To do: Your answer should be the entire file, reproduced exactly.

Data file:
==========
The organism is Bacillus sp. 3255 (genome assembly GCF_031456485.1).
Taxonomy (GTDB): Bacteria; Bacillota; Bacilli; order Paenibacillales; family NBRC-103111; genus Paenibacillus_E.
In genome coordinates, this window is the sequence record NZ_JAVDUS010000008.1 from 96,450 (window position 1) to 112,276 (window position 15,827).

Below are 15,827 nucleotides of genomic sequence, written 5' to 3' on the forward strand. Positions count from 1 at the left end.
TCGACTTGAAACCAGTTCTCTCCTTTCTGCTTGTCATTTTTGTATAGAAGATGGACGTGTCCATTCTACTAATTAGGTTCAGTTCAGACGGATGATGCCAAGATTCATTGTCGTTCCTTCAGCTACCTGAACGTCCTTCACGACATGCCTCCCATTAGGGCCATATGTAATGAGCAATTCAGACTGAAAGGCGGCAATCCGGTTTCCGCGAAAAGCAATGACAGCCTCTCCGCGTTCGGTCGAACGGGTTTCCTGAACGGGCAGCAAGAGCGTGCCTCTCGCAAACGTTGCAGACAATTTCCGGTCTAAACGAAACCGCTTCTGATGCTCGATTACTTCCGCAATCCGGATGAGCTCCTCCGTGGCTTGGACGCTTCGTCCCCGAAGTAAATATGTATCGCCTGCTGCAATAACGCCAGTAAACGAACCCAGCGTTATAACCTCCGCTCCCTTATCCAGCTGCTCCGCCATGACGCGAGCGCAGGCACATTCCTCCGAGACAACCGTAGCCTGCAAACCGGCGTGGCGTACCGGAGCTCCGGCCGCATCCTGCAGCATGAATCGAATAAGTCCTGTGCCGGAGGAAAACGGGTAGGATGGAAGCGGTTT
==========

The organism is Bacillus sp. 3255 (genome assembly GCF_031456485.1).
Taxonomy (GTDB): Bacteria; Bacillota; Bacilli; order Paenibacillales; family NBRC-103111; genus Paenibacillus_E.
In genome coordinates, this window is the sequence record NZ_JAVDUS010000008.1 from 96,450 (window position 1) to 112,276 (window position 15,827).

Below are 15,827 nucleotides of genomic sequence, written 5' to 3' on the forward strand. Positions count from 1 at the left end.
TCGACTTGAAACCAGTTCTCTCCTTTCTGCTTGTCATTTTTGTATAGAAGATGGACGTGTCCATTCTACTAATTAGGTTCAGTTCAGACGGATGATGCCAAGATTCATTGTCGTTCCTTCAGCTACCTGAACGTCCTTCACGACATGCCTCCCATTAGGGCCATATGTAATGAGCAATTCAGACTGAAAGGCGGCAATCCGGTTTCCGCGAAAAGCAATGACAGCCTCTCCGCGTTCGGTCGAACGGGTTTCCTGAACGGGCAGCAAGAGCGTGCCTCTCGCAAACGTTGCAGACAATTTCCGGTCTAAACGAAACCGCTTCTGATGCTCGATTACTTCCGCAATCCGGATGAGCTCCTCCGTGGCTTGGACGCTTCGTCCCCGAAGTAAATATGTATCGCCTGCTGCAATAACGCCAGTAAACGAACCCAGCGTTATAACCTCCGCTCCCTTATCCAGCTGCTCCGCCATGACGCGAGCGCAGGCACATTCCTCCGAGACAACCGTAGCCTGCAAACCGGCGTGGCGTACCGGAGCTCCGGCCGCATCCTGCAGCATGAATCGAATAAGTCCTGTGCCGGAGGAAAACGGGTAGGATGGAAGCGGTTT